I have done 14F, no tarp with a 6F windchill, inside a HH Supershelter with the kidney/torso pads + a down vest and fleece heavy jacket underneath the stock HH pad with space blanket, and using that same 5F PG NF bag on top, both as a bag and later as a TQ. Toasty warm, could definitely have gone colder!
Using that same bag, and two summer weight pads in an SPE and that same NF bag and no tarp, was absolutely toasty at 18F.
That's a few of my so called deep winter examples. We just don't get much of that below zero stuff down here, so hard to test. But, we do get a fair amount of high wind 33F heavy rain, and that can be mighty hard to deal with in it's own right. In fact, if you can't stay dry and out of that wind, it will kill you fast.
For I consider that the sufferings of this present time are not worthy to be compared with the glory that is to be revealed to us....that the creation itself also will be set free from its slavery to corruption into the freedom of the glory of the children of God. For we know that the whole creation groans and suffers the pains of childbirth together until now.
Last edited by BillyBob58; 09-25-2013 at 22:36..
Join Date: Sep 2012
Location: Henderson, NV
Hammock: HH, DH
Tarp: HH, GG 10x12
Suspension: Strap, whoopie
Mostly desert winter camping not the temps you are use to ours is in the 30's only during the night using my exped dream walker as a TQ with UQ or can set as full length zipped over my hammock to include the UQ if cold. The link is a full body 20 degree suit now add this to your insulation.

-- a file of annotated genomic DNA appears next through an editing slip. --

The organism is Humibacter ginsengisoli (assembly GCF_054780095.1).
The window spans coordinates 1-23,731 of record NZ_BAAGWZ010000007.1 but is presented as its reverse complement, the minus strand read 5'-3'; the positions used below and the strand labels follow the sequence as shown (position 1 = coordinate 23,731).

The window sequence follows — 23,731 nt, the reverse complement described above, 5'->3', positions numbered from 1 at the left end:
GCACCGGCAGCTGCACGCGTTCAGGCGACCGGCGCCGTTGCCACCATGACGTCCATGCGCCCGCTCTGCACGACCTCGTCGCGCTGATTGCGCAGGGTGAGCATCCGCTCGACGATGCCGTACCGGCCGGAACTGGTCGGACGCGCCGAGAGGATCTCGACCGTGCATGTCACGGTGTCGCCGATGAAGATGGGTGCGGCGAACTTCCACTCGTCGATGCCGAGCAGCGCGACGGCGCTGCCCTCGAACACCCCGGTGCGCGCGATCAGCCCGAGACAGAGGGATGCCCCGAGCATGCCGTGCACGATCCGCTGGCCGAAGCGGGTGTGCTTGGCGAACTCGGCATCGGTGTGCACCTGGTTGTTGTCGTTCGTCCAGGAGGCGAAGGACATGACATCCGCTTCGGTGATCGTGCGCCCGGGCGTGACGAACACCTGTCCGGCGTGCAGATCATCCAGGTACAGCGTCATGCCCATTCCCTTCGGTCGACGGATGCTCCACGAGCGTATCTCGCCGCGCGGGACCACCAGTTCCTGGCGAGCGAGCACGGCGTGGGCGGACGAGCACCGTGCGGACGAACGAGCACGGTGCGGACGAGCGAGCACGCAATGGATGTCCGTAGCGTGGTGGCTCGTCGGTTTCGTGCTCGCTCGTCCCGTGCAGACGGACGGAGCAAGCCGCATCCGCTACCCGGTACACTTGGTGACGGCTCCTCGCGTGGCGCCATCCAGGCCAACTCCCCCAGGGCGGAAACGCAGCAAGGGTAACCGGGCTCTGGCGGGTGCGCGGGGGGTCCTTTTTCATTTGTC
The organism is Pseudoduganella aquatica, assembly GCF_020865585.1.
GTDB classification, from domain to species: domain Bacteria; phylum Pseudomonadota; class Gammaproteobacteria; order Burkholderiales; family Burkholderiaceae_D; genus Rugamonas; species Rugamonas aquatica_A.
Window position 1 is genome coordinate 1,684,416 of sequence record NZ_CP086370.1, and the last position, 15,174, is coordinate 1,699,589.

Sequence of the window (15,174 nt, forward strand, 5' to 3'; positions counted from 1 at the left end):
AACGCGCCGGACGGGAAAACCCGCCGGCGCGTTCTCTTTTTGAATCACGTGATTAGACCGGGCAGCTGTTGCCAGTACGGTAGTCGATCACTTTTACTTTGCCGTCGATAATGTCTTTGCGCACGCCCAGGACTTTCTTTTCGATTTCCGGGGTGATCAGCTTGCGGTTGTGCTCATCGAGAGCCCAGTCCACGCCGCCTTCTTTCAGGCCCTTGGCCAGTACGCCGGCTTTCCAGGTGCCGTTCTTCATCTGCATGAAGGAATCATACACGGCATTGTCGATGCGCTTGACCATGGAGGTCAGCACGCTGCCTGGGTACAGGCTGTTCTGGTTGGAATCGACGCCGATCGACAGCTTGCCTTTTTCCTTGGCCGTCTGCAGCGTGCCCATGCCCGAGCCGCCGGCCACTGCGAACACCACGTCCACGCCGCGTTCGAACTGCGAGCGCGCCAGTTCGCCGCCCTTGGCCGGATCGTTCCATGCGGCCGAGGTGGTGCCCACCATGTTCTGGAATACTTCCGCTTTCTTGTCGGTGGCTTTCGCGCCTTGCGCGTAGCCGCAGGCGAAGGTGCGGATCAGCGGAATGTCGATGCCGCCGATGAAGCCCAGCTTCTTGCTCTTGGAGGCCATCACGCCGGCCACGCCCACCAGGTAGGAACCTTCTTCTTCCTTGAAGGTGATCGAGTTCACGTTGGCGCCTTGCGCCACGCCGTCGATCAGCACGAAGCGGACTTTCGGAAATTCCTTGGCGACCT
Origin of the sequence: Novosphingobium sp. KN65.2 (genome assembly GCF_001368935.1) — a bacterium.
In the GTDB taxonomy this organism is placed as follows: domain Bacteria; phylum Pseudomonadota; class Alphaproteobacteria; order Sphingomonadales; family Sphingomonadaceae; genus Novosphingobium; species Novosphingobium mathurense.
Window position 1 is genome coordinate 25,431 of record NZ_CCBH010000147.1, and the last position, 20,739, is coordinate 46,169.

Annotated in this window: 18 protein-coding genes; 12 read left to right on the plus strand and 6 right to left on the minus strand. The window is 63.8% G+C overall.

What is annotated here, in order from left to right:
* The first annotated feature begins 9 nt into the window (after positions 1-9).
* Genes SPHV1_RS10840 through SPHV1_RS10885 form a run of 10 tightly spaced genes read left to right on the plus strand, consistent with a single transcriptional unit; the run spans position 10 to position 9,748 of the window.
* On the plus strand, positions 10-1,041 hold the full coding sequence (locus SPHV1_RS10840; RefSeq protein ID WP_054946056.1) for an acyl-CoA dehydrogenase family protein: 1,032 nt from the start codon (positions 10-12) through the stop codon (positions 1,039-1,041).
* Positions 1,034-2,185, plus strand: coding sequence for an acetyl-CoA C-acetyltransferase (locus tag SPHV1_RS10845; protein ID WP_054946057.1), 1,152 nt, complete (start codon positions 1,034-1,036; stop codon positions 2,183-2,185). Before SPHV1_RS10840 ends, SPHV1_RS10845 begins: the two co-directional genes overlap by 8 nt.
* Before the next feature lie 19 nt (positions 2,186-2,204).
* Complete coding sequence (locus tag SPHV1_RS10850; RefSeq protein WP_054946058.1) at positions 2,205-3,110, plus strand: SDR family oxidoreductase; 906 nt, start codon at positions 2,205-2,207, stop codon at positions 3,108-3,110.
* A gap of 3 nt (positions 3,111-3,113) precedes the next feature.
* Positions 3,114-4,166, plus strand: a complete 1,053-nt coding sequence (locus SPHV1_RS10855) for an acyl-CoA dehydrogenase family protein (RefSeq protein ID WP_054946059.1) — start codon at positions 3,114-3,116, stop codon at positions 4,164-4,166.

Last edited by arczeneb; 09-25-2013 at 23:07..
Doctari always puts a good list of tips together for the Mt Rogers January hang.
Skip down a bit in the thread.
Join Date: Oct 2011
Location: New Richmond, WI
Tarp: WL Big Daddy & OMW
Insulation: Burrow & Phoenix
Suspension: Whoopie Slings
I used a 0* UQ + DIY UQ (rated for 40*) for under insulation. Then for the top I used 20* bag stacked with a 0* bag. I also had a small CCF sit pad under my feet. I slept in thermal base layers and down pants, down jacket and down booties..... it was -20* F and I was sweating... ended up stripping way down to just base layers and was plenty warm. That's the coldest I've done, but I have since updated my gear with better UQ's and TQ's and I have used just my one UQ and TQ with a sit pad under my butt to around 0* just fine and was just in thermal base layers and hat. the CCF really really does a good job in the cold.
Join Date: Dec 2010
Location: Sparta, WI
Hammock: HH Ultra-lite Explorer A-Sym
Tarp: HH Hex or HH A-sym
Insulation: ocf pad and down
Suspension: DIY Whoopies
So what your saying hikingdad is that you can't wait for this years Wisconsin Frozen Butt! Ha! well i'm going be posting it up in the next day or so since everyone seems to be going through their winter gear. Derozea, if you scroll through the last few pages of the MN or Wisconsin Frozen Butt Hangs, a lot of us have posted reviews on our set ups. It's great to wonder around those threads, especially on those hot summer days.
Wisconsin Winter Hang 2014 https://www.hammockforums.net/forum/...t=81556&page=2
"Familiarity breeds love.
We don't need to save nature we need to love nature.
The only way people will love nature is if they experience it first hand.
There is no better way to experience nature than participating in it."